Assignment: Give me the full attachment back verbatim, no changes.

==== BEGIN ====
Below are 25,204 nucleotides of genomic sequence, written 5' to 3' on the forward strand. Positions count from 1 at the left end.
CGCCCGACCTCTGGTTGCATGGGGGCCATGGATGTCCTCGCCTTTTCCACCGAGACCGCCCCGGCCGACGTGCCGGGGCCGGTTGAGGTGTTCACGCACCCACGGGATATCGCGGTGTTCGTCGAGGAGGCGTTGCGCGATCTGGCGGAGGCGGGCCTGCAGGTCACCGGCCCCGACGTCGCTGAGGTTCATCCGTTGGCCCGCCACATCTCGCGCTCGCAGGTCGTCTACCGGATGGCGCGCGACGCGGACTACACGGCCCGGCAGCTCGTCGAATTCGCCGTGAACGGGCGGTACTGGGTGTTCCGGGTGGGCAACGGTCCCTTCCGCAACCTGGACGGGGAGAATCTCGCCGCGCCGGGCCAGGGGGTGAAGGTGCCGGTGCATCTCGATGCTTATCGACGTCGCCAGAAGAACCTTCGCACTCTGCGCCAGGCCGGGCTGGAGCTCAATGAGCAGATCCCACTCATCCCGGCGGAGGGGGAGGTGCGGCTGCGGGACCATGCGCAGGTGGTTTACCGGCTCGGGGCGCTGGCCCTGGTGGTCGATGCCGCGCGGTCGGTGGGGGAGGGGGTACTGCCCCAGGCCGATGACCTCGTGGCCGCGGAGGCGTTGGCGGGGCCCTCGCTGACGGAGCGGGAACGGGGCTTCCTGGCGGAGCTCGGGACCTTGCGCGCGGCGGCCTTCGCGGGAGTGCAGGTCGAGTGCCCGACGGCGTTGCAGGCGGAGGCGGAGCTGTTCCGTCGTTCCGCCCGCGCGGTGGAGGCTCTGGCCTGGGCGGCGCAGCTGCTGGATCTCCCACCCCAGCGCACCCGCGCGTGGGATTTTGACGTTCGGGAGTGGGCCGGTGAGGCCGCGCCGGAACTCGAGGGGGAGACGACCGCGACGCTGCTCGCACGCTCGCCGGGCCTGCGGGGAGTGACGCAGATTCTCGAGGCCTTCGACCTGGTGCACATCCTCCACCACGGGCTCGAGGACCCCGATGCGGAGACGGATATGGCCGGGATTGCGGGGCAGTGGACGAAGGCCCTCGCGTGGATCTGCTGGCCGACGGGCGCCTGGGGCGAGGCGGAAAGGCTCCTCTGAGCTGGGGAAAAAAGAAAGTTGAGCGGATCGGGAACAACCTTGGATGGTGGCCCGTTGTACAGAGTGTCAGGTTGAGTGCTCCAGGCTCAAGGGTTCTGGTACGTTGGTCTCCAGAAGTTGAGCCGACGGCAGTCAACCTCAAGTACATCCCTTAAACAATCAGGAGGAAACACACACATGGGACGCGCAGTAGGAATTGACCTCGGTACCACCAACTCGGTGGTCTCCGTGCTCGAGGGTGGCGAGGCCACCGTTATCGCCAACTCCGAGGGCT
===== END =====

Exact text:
Below are 25,204 nucleotides of genomic sequence, written 5' to 3' on the forward strand. Positions count from 1 at the left end.
CGCCCGACCTCTGGTTGCATGGGGGCCATGGATGTCCTCGCCTTTTCCACCGAGACCGCCCCGGCCGACGTGCCGGGGCCGGTTGAGGTGTTCACGCACCCACGGGATATCGCGGTGTTCGTCGAGGAGGCGTTGCGCGATCTGGCGGAGGCGGGCCTGCAGGTCACCGGCCCCGACGTCGCTGAGGTTCATCCGTTGGCCCGCCACATCTCGCGCTCGCAGGTCGTCTACCGGATGGCGCGCGACGCGGACTACACGGCCCGGCAGCTCGTCGAATTCGCCGTGAACGGGCGGTACTGGGTGTTCCGGGTGGGCAACGGTCCCTTCCGCAACCTGGACGGGGAGAATCTCGCCGCGCCGGGCCAGGGGGTGAAGGTGCCGGTGCATCTCGATGCTTATCGACGTCGCCAGAAGAACCTTCGCACTCTGCGCCAGGCCGGGCTGGAGCTCAATGAGCAGATCCCACTCATCCCGGCGGAGGGGGAGGTGCGGCTGCGGGACCATGCGCAGGTGGTTTACCGGCTCGGGGCGCTGGCCCTGGTGGTCGATGCCGCGCGGTCGGTGGGGGAGGGGGTACTGCCCCAGGCCGATGACCTCGTGGCCGCGGAGGCGTTGGCGGGGCCCTCGCTGACGGAGCGGGAACGGGGCTTCCTGGCGGAGCTCGGGACCTTGCGCGCGGCGGCCTTCGCGGGAGTGCAGGTCGAGTGCCCGACGGCGTTGCAGGCGGAGGCGGAGCTGTTCCGTCGTTCCGCCCGCGCGGTGGAGGCTCTGGCCTGGGCGGCGCAGCTGCTGGATCTCCCACCCCAGCGCACCCGCGCGTGGGATTTTGACGTTCGGGAGTGGGCCGGTGAGGCCGCGCCGGAACTCGAGGGGGAGACGACCGCGACGCTGCTCGCACGCTCGCCGGGCCTGCGGGGAGTGACGCAGATTCTCGAGGCCTTCGACCTGGTGCACATCCTCCACCACGGGCTCGAGGACCCCGATGCGGAGACGGATATGGCCGGGATTGCGGGGCAGTGGACGAAGGCCCTCGCGTGGATCTGCTGGCCGACGGGCGCCTGGGGCGAGGCGGAAAGGCTCCTCTGAGCTGGGGAAAAAAGAAAGTTGAGCGGATCGGGAACAACCTTGGATGGTGGCCCGTTGTACAGAGTGTCAGGTTGAGTGCTCCAGGCTCAAGGGTTCTGGTACGTTGGTCTCCAGAAGTTGAGCCGACGGCAGTCAACCTCAAGTACATCCCTTAAACAATCAGGAGGAAACACACACATGGGACGCGCAGTAGGAATTGACCTCGGTACCACCAACTCGGTGGTCTCCGTGCTCGAGGGTGGCGAGGCCACCGTTATCGCCAACTCCGAGGGCT